Sprechen Sie Attisch?

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annis
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Sprechen Sie Attisch?

Post by annis » Sun Feb 10, 2008 11:08 pm

For years I have known of the book <i>Sprechen Sie Attisch? Moderne Konversation in altgriechischer Umgangsprache nach den beste attischen Autoren</i> (Do you speak Attic? Modern Conversation in ancient Greek, um, around-going-language, according to the best Attic authors). I could never find a copy and all the online versions were hidden behind snippet views. So I ordered a copy a few months ago from a publish-on-demand place. One week later, it finally appeared in full on google books.

If you can handle the fraktur and know German, it's an interesting book. However, some of the conversational items are hysterical and make one wonder about the author. For example, in section 2, "Wie Geht's?" (how's it going?), one of the answers is "Ich habe gar keine Freude mehr am Leben — ο?δεμίαν ἔχω τῷ βίῳ χά?ιν", "I have no more joy in life." Is this really a good answer to a simple social pleasantry? Another lovely one is on the same page, under "how do you feel": "Sie haben doch wohl die Seekrankheit — ναυτιᾷς δήπου", "You are, I suppose, seasick."
William S. Annis — http://www.aoidoi.org/http://www.scholiastae.org/
τίς πατέρ' αἰνήσει εἰ μὴ κακοδαίμονες υἱοί;

quendidil
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Post by quendidil » Mon Feb 11, 2008 2:08 am



Bert
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Re: Sprechen Sie Attisch?

Post by Bert » Mon Feb 11, 2008 2:28 am



annis
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Post by annis » Mon Feb 11, 2008 1:27 pm

quendidil wrote:Any brave soul willing to record the conversations with a reconstructed pitch accent?
Unfortunately the book is less about conversations than it is a Berlitz guide, statements organized by topic. Reading any section in order as a dialogue would be Dada.
William S. Annis — http://www.aoidoi.org/http://www.scholiastae.org/
τίς πατέρ' αἰνήσει εἰ μὴ κακοδαίμονες υἱοί;

timeodanaos
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Post by timeodanaos » Mon Feb 11, 2008 1:39 pm

annis wrote:
quendidil wrote:Any brave soul willing to record the conversations with a reconstructed pitch accent?
Unfortunately the book is less about conversations than it is a Berlitz guide, statements organized by topic. Reading any section in order as a dialogue would be Dada.
But that is also very important, should you for some reason run into Socrates tomorrow! What ever would you do if you weren't able to say 'I have absolutely no more joy of life' to him? :D

mingshey
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Post by mingshey » Mon Feb 11, 2008 2:51 pm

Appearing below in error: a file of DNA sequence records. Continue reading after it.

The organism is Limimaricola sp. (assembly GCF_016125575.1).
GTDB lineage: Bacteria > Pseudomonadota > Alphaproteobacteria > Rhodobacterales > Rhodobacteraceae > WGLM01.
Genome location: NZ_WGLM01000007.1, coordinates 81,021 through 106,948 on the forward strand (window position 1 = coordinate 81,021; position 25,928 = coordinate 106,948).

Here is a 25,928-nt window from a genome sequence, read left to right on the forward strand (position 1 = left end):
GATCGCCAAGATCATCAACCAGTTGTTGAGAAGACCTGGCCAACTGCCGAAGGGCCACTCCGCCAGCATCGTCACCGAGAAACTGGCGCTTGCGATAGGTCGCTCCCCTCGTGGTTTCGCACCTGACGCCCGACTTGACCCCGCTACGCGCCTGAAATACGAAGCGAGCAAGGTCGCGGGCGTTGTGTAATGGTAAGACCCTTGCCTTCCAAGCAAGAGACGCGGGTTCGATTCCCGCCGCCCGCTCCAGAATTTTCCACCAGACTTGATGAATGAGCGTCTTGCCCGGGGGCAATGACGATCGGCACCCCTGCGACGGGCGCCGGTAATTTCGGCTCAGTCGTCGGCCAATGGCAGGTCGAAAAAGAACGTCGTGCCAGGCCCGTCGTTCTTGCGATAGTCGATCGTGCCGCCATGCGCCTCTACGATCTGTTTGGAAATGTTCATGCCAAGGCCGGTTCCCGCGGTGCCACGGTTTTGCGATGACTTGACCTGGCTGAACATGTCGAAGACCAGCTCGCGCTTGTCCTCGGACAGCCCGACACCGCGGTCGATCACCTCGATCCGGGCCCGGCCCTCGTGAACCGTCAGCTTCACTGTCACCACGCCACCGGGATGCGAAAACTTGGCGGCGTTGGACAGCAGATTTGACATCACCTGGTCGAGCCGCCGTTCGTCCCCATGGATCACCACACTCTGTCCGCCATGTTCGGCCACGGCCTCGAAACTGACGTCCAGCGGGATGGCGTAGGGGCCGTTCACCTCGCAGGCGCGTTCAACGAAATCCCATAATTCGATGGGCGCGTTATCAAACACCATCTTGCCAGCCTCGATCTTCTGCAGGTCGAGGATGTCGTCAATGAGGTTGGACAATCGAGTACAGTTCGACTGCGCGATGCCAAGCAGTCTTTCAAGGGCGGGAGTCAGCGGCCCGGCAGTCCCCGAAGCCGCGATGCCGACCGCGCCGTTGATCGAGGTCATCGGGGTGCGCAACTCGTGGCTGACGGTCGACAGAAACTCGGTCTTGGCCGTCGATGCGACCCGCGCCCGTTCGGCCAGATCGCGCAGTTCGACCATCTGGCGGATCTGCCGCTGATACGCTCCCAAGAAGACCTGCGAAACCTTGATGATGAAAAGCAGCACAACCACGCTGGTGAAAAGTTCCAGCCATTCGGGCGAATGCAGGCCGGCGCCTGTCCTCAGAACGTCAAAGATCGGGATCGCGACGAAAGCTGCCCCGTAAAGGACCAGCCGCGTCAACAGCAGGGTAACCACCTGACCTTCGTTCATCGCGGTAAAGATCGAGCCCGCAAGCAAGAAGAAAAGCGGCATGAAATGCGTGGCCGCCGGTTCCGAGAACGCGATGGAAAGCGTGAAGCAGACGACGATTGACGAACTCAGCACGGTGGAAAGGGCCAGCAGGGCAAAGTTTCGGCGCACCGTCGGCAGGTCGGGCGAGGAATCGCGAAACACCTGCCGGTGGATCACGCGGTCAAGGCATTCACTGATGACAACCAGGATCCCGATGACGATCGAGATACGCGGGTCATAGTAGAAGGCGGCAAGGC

It seems to me that the author was presenting the possible spectrum of answers to the question. For `Wie geht es Ihnen?' there are given various answers from `Danke, es geht mir ganz wohl.'-πάντ' ἀγαθὰ π?άττω, ὦ φίλε(I'm doing all good, my friend.) to `Es steht schlecht mit mir.'-φαῦλόν ?στι τὸ ?μὸν π?ᾶγμα.(Thing(s) of mine is(are) miserable. (sc. pl.))

The author might have wanted his reader to be serious and straight forward in what they said, without screening their real thought and feeling in superficial smiles and airs.

[edit]

Anyway, thanks for good find, William!

[edit]

In p.79(p.85 of the pdf file) it bears the answer to my old question:

Periander: μελέτη τὸ πᾶν. (Übung macht den Meister.-Practice makes the master.)
:D

In the same page it bears the answer to another question of mine about a quote I heard (but not recognized then) on an American TV series - dubbed in Korean - many years ago. In one of the show, villagers were having trouble in deciding how to build their new church on a public real estate. And there appears a father and his son who are against building religious building on a public estate. In some context the son, watching the villagers disputing, says something Greek and interprets that it meant ``too many ferrymen'' (in reference to a Korean proverb ``Ten(Many) ferrymen and the boat goes up the mountain,'' something similar to ''Too many cook spoils the broth." - for it was dubbed in Korean) It was one of my high school days and since then it occurred to me, from time to time, what on earth that quote was in Greek? The question occurred to me a couple of weeks ago again. Now I see I have to turn to one of the seven sages for such a question.

I remember the Greek quote was very brief, just a few syllsbles. And the example in this book shows the close hit:

Bias: οἱ πλεῖστοι κακοί (Viele Köche verderben den Brei. - Too many cook spoils the broth.)

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Lucus Eques
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Post by Lucus Eques » Mon Feb 11, 2008 8:42 pm

Will, you are a god. Polyn charin!

And Quendidil, I am that brave that soul.
L. Amadeus Ranierius

SCORPIO·MARTIANVS

tjnor
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Sprechen Sie Attisch?

Post by tjnor » Sun Mar 09, 2008 6:39 pm

Salve Annis!

Umgangsprache means colloquial speech.

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